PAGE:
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Feature Libel laws and scientific debate

An old battle: England’s libel laws versus scientific debate

BMJ 2010; 340 doi: https://doi.org/10.1136/bmj.c1227 (Published 10 March 2010) Cite this as: BMJ 2010;340:c1227

Rapid Response:

Court of Appeal Decides Preliminary Issue in Dr Singh's Favour

Today(1st April), the Court of Appeal decided an important preliminary issue in Dr Singh's favour[1].The appeal court overturned the decsion of Eady J and held that the allegedly libellous remarks were "statements of opinion, and one backed by reasons"[1](para.33).So now,in order to succeed at trial, Singh will not have to prove that his remarks were factually true but could rely on the defence of fair comment or the "Reynolds defence of responsible misreporting of facts(which is not expressly pleaded)"[1](para.31).However, the Court of Appeal emphasised that their decision "does not seek to collapse or erode the general distinction between fact and comment"[1](para.31).

Interestingly, the appeal court adopted the view of a rather dated US case "Underwager v Salter 22 Fed. 3d 730 (1994)"(para.34) and also said it is somewhat alarming to read "the standard textbook on the Law of Libel and Slander (Gatley, 11th edition) in relation to the defence of fair comment"(para.35). Though this should be a very significant victory for Singh and those who campaign to reform libel laws,the case is hardly over as the full High Court trial has not begun as yet. It may be that the British Chiropractic Association may launch an appeal against the Court of Appeal's judgment.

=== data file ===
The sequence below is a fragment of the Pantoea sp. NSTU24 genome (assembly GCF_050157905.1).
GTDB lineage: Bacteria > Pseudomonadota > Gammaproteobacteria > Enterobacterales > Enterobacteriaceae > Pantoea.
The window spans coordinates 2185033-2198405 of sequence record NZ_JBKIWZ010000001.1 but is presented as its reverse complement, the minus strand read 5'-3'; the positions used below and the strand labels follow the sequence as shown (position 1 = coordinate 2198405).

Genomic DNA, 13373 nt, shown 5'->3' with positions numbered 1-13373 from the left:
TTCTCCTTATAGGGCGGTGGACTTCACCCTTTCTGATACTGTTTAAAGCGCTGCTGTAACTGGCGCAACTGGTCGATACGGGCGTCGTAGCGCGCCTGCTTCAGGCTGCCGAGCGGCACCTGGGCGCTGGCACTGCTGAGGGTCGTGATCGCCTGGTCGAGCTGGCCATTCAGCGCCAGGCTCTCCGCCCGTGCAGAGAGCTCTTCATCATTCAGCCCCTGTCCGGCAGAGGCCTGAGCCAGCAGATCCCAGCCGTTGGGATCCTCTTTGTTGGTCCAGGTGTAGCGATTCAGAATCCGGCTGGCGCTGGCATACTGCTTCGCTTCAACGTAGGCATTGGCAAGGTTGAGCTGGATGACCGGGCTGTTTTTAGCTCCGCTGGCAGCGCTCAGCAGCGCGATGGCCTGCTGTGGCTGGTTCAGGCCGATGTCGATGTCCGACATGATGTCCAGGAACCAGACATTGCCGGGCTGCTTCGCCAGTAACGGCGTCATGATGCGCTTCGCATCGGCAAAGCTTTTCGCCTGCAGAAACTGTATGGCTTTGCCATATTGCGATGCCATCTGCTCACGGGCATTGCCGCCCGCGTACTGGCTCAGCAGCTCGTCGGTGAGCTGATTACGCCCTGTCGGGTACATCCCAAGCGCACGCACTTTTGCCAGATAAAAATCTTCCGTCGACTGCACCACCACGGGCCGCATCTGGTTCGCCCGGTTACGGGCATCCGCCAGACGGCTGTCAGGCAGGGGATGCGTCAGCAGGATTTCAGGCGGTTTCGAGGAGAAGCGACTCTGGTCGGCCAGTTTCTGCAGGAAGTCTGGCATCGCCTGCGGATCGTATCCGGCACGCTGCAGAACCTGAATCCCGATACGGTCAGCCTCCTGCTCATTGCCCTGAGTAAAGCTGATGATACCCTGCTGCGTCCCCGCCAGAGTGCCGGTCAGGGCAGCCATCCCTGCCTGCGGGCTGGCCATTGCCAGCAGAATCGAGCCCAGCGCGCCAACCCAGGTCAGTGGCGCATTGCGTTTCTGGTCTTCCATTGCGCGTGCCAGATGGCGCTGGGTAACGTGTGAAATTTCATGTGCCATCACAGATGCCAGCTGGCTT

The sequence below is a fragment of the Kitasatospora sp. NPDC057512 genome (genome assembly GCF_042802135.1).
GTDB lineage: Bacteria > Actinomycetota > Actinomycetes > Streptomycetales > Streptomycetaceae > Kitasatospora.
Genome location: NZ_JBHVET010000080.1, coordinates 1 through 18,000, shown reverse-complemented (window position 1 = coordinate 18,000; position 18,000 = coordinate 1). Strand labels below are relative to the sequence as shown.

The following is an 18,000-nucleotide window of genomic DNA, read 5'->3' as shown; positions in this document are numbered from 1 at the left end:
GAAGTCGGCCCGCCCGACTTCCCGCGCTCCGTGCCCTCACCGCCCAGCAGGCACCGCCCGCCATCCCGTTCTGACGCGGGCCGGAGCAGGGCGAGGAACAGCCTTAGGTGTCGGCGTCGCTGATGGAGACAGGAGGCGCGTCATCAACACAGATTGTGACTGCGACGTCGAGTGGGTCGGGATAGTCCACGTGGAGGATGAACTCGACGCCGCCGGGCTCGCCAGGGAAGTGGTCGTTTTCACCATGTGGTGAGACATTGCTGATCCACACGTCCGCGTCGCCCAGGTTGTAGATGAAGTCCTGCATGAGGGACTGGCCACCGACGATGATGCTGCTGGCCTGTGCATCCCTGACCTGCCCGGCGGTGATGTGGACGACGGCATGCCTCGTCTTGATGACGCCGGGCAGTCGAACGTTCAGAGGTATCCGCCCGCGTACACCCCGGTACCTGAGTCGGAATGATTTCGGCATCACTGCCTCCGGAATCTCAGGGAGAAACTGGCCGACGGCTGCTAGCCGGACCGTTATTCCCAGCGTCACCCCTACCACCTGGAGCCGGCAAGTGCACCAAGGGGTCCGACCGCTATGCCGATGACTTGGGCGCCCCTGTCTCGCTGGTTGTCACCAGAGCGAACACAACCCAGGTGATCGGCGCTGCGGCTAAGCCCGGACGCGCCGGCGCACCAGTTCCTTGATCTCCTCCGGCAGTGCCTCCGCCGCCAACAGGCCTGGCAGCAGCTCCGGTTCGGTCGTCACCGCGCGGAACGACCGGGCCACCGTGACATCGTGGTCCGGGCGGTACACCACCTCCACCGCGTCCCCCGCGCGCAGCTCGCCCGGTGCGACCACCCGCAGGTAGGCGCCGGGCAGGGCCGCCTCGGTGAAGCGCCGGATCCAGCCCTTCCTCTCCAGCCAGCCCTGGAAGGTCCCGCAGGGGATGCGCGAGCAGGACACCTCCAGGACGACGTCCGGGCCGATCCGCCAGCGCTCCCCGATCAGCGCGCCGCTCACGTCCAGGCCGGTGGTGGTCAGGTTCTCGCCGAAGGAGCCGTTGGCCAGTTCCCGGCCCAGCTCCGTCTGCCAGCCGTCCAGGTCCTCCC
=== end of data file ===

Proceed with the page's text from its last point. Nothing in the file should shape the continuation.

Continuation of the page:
References

[1]http://www.bailii.org/ew/cases/EWCA/Civ/2010/350.html(accessed 1 April 2010)

Competing interests:
None declared

Competing interests: No competing interests

01 April 2010
Jay Ilangaratne
Founder
www.medical-journals.com